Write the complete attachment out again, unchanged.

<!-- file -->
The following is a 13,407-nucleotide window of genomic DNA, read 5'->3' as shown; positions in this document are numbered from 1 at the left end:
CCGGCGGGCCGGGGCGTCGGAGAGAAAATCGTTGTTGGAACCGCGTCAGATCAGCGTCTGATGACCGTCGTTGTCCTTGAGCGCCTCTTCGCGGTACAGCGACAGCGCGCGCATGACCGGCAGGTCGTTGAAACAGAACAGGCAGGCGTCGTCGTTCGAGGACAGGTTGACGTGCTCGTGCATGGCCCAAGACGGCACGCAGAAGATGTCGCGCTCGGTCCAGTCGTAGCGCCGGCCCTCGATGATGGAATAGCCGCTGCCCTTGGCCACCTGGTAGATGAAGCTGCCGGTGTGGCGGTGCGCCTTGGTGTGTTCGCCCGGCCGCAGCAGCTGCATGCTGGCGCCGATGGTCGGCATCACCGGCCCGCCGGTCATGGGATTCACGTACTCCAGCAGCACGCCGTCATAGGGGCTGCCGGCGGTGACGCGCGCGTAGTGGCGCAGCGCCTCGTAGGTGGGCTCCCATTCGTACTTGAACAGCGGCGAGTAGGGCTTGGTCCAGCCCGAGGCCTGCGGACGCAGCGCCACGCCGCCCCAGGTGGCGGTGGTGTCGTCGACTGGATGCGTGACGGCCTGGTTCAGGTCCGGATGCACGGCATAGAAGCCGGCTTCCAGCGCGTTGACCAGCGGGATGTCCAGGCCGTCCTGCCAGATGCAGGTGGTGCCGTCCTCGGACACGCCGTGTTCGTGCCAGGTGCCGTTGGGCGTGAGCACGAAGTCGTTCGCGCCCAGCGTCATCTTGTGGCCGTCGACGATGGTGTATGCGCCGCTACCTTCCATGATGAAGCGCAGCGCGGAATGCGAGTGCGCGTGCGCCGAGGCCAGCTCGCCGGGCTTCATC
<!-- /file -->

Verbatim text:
The following is a 13,407-nucleotide window of genomic DNA, read 5'->3' as shown; positions in this document are numbered from 1 at the left end:
CCGGCGGGCCGGGGCGTCGGAGAGAAAATCGTTGTTGGAACCGCGTCAGATCAGCGTCTGATGACCGTCGTTGTCCTTGAGCGCCTCTTCGCGGTACAGCGACAGCGCGCGCATGACCGGCAGGTCGTTGAAACAGAACAGGCAGGCGTCGTCGTTCGAGGACAGGTTGACGTGCTCGTGCATGGCCCAAGACGGCACGCAGAAGATGTCGCGCTCGGTCCAGTCGTAGCGCCGGCCCTCGATGATGGAATAGCCGCTGCCCTTGGCCACCTGGTAGATGAAGCTGCCGGTGTGGCGGTGCGCCTTGGTGTGTTCGCCCGGCCGCAGCAGCTGCATGCTGGCGCCGATGGTCGGCATCACCGGCCCGCCGGTCATGGGATTCACGTACTCCAGCAGCACGCCGTCATAGGGGCTGCCGGCGGTGACGCGCGCGTAGTGGCGCAGCGCCTCGTAGGTGGGCTCCCATTCGTACTTGAACAGCGGCGAGTAGGGCTTGGTCCAGCCCGAGGCCTGCGGACGCAGCGCCACGCCGCCCCAGGTGGCGGTGGTGTCGTCGACTGGATGCGTGACGGCCTGGTTCAGGTCCGGATGCACGGCATAGAAGCCGGCTTCCAGCGCGTTGACCAGCGGGATGTCCAGGCCGTCCTGCCAGATGCAGGTGGTGCCGTCCTCGGACACGCCGTGTTCGTGCCAGGTGCCGTTGGGCGTGAGCACGAAGTCGTTCGCGCCCAGCGTCATCTTGTGGCCGTCGACGATGGTGTATGCGCCGCTACCTTCCATGATGAAGCGCAGCGCGGAATGCGAGTGCGCGTGCGCCGAGGCCAGCTCGCCGGGCTTCATC